Star Wars is credited (and rightfully so) with creating the modern sci-fi blockbuster, but Star Wars doesn’t exist unless on the shoulders of this film. Sure, you can enjoy exciting action space flicks more than this – I enjoy quite a few myself – and I’ve never been one to overly credit films with getting somewhere first as a sign of their greatness. The Jazz Singer just happened to be the first sound film – someone would’ve gotten there within months if they hadn’t – and Avatar made great use of a revived 3-D, but they hardly were breaking ground that was untrod by doing so. The effort on 2001, though, is evident in every frame of the movie. The effects purportedly took 18 months to get right, and filming proper started a full 30 months before the movie was released in June of ’68. And you think the movie is slow now – allegedly Kubrick cut some 19 minutes out after the premiere “to improve the pace”! Good lord, what was the film like before? Kubrick was one for a lot of takes, but I’ve heard told that they shot hundreds of times the length of film making the final cut. Hundreds! How didn’t this bankrupt everyone involved? It wasn’t a huge hit when first released, but them hippies had the right idea seeing the film stoned and it had a strong afterlife to get it into the black.

This is some kind of heavy trip, man

As mentioned last week in Full Metal Jacket, Kubrick won his only Oscar for the Visual Effects on this movie (he was the only credited person, which is pretty weird, considering how many folks must’ve been responsible), and the movie also garnered Best Director, Screenplay, and Art Direction-Set Direction nods. It won a bunch of other technical awards here and there, was named a top ten film by the National Board of Review, and was selected for preservation by the National Film Registry in 1991. In the most recent Sight & Sound survey – the best regarded cinema historian survey there is – 2001 was named the sixth best film in history. So I’m not, like, super radical in my thinking, but here in the household, we’re split evenly between Greatest Movie Ever and Total and Complete Garbage.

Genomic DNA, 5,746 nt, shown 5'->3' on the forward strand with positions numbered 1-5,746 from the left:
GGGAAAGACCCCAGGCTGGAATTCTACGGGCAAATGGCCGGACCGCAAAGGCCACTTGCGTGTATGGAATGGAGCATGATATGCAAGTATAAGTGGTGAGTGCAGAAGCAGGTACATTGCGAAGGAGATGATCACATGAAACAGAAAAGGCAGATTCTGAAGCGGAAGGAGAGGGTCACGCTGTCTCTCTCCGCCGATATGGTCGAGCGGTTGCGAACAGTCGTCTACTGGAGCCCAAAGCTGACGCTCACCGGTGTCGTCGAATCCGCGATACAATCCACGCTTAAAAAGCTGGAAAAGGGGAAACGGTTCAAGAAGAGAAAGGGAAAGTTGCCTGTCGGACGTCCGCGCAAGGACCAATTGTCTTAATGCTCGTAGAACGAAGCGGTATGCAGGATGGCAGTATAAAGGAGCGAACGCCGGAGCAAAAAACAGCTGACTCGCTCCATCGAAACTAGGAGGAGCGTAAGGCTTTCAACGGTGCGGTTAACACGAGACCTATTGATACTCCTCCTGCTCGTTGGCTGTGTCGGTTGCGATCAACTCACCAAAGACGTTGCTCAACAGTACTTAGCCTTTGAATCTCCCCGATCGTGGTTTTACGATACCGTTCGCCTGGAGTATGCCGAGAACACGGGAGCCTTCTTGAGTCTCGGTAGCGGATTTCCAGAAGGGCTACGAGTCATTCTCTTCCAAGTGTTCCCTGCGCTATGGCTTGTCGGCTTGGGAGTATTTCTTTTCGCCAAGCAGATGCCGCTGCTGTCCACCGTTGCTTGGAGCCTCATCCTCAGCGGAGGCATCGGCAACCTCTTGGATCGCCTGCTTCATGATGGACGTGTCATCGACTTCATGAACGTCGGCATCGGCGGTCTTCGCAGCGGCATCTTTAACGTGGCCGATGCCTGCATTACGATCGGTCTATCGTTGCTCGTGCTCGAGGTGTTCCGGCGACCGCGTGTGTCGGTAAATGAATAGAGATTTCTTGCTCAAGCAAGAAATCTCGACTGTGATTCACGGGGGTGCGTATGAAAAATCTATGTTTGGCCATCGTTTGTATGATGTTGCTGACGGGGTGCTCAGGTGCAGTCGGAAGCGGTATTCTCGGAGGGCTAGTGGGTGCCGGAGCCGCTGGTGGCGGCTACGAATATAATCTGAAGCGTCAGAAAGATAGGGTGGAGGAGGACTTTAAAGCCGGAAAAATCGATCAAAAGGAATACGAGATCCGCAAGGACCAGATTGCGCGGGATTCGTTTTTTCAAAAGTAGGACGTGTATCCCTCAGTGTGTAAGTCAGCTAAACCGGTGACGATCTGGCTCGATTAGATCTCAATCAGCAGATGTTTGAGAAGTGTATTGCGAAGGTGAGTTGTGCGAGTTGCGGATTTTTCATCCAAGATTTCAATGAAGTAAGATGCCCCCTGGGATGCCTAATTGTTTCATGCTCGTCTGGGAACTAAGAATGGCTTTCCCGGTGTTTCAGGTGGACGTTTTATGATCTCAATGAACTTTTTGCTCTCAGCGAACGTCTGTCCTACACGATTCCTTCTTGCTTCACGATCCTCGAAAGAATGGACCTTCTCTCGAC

Kubrick is only the third Five-Timer director so far, joining Spielberg and Allen, with #95 Full Metal Jacket, #245 Lolita, #178 The Killing, and #121 The Shining. And even though there are a few new Two-Timers, the spotlight today is going to Kubrick himself – the driving force behind this absolute masterpiece. Even if it’s a little boring, here and there.

Also, a picture I love – Kubrick and George C. Scott playing chess in the War Room

Coming tomorrow! He had a voice that could make a wolverine purr and suits so fine they made Sinatra look like a hobo –

(Also, complete side note – I once saw Gary Lockwood give a Q & A at the Music Box in Chicago, where he used the time basically just to boast about nailing Tuesday Weld. This doesn’t detract from 2001, or Tuesday Weld for that matter, but it sure detracts a bunch from fucking Gary Lockwood. Bad form!)

1 Comment

Filed under Movies

One response to “The Set of 400: #93 – My Favorite Zero Gravity Toilet

  1. shortgirlnation

    Not to mention that we were SUPPOSED to see Keir Dullea and ended up with Gary “Bloated and Probably Flatulent” Lockwood.